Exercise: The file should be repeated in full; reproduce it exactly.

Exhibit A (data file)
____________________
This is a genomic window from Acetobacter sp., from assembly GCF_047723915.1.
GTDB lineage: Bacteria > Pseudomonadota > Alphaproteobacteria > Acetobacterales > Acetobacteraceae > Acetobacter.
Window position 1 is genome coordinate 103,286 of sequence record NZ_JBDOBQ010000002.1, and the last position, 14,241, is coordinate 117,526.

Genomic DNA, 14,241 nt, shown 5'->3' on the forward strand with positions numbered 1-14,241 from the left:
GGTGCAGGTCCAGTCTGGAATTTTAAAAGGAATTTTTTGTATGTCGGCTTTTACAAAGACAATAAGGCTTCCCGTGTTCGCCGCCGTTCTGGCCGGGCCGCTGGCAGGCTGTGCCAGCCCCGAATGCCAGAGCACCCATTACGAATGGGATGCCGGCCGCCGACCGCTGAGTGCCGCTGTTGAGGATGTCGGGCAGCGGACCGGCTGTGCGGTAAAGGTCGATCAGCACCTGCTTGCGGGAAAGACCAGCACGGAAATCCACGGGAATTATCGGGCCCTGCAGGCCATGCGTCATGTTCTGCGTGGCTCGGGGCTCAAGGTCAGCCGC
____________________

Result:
This is a genomic window from Acetobacter sp., from assembly GCF_047723915.1.
GTDB lineage: Bacteria > Pseudomonadota > Alphaproteobacteria > Acetobacterales > Acetobacteraceae > Acetobacter.
Window position 1 is genome coordinate 103,286 of sequence record NZ_JBDOBQ010000002.1, and the last position, 14,241, is coordinate 117,526.

Genomic DNA, 14,241 nt, shown 5'->3' on the forward strand with positions numbered 1-14,241 from the left:
GGTGCAGGTCCAGTCTGGAATTTTAAAAGGAATTTTTTGTATGTCGGCTTTTACAAAGACAATAAGGCTTCCCGTGTTCGCCGCCGTTCTGGCCGGGCCGCTGGCAGGCTGTGCCAGCCCCGAATGCCAGAGCACCCATTACGAATGGGATGCCGGCCGCCGACCGCTGAGTGCCGCTGTTGAGGATGTCGGGCAGCGGACCGGCTGTGCGGTAAAGGTCGATCAGCACCTGCTTGCGGGAAAGACCAGCACGGAAATCCACGGGAATTATCGGGCCCTGCAGGCCATGCGTCATGTTCTGCGTGGCTCGGGGCTCAAGGTCAGCCGC